You are probably laughing at the title of this blog. As if educators have the luxury of time! I understand you don’t have time. I mean, I really understand. While I was teaching at the elementary level, I remember anxiously anticipating recess so that I could walk my students outside and then finally grab my one bathroom break between the start of the day and lunch—assuming I didn’t have recess duty that day. And in the classroom, I had the policy of “ask three before me.” Without that, I’d end up with a line of students relying on me for every question, which reduced the amount of time I had to support students.
Much of your daily schedule likely depends on your school’s or district’s master building schedule. Of course, you don’t have control over that framework. However, there are lots of tricks of the trade to help make it work for you.
Plenty of time-saving ideas stem from working with your team teachers. We all know that time before and after school is sacred. It’s the time that you need to make sure that everything is in order for your day and to manage all of the details of curriculum, instruction, and assessment that you’re expected to keep track of. This time can easily be interrupted by students in need of support if there is not a proactive plan in place. Some of my teams from the past have created schedules and rotated their availability to make sure that a qualified educator is free to work with students. For example, the middle school team I worked on had a calendar schedule to ensure that one teacher would always be available in the same classroom before school started to provide support. This minimized students seeking out different teachers, often with similar questions. It also allowed all of the teachers on the team to learn more about each other’s students and provide support not just to students but to each other by brainstorming ideas to help various learners.
Within the classroom, there are many strategies that can be implemented to maximize instructional time and create flex time to work with students in need of additional support. Here are a few of my favorite simple ideas to improve time-on-task for students and reduce time lost for all:
- Share the classroom with your students. Talk with them about how you can all work together to protect instructional time during the school day. Help them understand how they will benefit from time management in the classroom so that it becomes a shared priority.
- Set up students for success with clear classroom management expectations. Even we as adults thrive on routine (to a degree). When students know what to expect, time is much more easily managed. Teach these expectations. Schedule regular activities, and set firm guidelines for behavior during unstructured time like labs or teamwork. Make sure that these expectations are clearly communicated and documented for your students.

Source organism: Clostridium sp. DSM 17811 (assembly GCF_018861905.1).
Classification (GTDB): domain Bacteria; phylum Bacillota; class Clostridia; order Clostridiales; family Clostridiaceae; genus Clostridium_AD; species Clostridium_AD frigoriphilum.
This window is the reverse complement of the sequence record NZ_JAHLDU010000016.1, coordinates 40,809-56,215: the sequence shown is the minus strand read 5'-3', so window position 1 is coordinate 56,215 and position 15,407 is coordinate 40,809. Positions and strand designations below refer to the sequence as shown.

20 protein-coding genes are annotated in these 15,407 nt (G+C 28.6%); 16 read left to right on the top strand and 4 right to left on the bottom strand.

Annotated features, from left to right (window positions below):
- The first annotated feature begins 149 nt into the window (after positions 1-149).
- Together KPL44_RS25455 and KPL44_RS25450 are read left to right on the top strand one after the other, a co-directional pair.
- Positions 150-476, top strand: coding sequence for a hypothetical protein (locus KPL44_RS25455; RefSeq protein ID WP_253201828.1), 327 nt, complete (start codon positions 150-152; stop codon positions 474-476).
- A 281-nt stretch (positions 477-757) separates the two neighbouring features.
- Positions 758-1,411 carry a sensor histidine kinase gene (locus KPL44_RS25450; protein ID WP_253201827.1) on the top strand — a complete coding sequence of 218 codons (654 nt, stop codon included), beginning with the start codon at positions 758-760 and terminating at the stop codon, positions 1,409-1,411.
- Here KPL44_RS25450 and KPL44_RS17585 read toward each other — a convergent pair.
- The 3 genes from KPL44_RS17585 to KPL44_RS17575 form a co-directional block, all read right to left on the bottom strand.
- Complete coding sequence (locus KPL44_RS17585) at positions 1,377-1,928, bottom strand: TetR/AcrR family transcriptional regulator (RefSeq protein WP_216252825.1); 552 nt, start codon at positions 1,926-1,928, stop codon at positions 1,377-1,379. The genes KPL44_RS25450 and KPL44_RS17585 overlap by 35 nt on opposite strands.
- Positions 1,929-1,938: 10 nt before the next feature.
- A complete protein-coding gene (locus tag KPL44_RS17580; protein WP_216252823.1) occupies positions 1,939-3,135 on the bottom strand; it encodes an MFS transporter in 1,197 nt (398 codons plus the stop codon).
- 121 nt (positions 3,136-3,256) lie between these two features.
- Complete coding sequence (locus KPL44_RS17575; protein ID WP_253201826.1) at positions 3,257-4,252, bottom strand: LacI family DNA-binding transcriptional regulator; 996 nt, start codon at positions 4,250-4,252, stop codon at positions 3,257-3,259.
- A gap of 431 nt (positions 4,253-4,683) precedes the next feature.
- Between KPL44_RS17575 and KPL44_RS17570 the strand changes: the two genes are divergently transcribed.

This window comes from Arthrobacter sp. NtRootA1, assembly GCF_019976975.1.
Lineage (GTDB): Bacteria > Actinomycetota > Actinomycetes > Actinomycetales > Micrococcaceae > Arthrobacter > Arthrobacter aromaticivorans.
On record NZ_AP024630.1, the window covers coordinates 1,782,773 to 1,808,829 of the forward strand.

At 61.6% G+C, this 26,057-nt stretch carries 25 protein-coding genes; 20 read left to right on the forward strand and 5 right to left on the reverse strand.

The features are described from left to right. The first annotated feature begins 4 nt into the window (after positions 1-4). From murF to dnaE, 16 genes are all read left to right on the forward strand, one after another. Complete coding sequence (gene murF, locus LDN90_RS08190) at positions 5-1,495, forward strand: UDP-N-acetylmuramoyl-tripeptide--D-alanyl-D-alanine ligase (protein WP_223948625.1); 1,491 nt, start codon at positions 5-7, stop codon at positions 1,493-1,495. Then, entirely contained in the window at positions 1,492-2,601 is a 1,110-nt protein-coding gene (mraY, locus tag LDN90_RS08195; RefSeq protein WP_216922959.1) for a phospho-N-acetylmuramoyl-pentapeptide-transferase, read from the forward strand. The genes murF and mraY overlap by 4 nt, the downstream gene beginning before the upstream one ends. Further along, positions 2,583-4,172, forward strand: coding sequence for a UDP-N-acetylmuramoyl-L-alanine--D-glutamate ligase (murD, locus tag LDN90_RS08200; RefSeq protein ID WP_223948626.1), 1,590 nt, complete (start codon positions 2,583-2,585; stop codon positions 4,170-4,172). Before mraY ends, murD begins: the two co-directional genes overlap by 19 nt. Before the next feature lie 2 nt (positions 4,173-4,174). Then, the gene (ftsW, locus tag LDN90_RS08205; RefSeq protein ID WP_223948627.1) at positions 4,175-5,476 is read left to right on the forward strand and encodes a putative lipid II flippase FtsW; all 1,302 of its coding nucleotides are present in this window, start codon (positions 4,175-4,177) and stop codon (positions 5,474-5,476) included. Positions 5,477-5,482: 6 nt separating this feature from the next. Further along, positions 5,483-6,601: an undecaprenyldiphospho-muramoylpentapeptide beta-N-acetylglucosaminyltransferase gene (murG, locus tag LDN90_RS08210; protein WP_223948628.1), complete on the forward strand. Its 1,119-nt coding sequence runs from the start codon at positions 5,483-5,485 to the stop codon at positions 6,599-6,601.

- Choose an instructional management model that works for you. Some educators use a flipped classroom, while others use learning centers or stations. There’s no right or wrong model to use; try a few different methods, and choose the one that works with your teaching and organization style. The goal is simply to make your time more manageable so that you are better able to reach each learner.
One of the best tips for maximizing classroom time is to make starting class on time a focus for both you and your students. When students are taught routines for starting class on time, it will happen. Many educators implement bell work or seatwork so that students get started right away with daily routines that naturally transition into instruction time. Communicate clear expectations and consequences for when students are late. Implementing schoolwide programs can also help start class on time.
I once worked with an extraordinary high school principal who reduced daily tardiness from hundreds of students to nearly none, simply by 1) communicating clear expectations, 2) following through on those expectations, 3) and making tardiness an inconvenience to high schoolers. This process required staff development and teamwork across all teachers and support staff in the school, but it worked. Students knew that being late would result in the major inconvenience of being unable to enter class, having to obtain a documentation of the tardy, and finally, being escorted by a designated staff member back to class in order to be provided entry. This type of program to address tardiness is a lot of work, but staff and students benefit when learning time is treated as sacred.
With all of the demands already on teachers’ time, making significant changes like these in the classroom can feel like an overwhelming process. Check out this post on how teachers can lead change in the classroom for effective change management tips to make the process go smoothly! And, if you have classroom time-management tips of your own, we’d love to hear them! Share your ideas in the comments section below.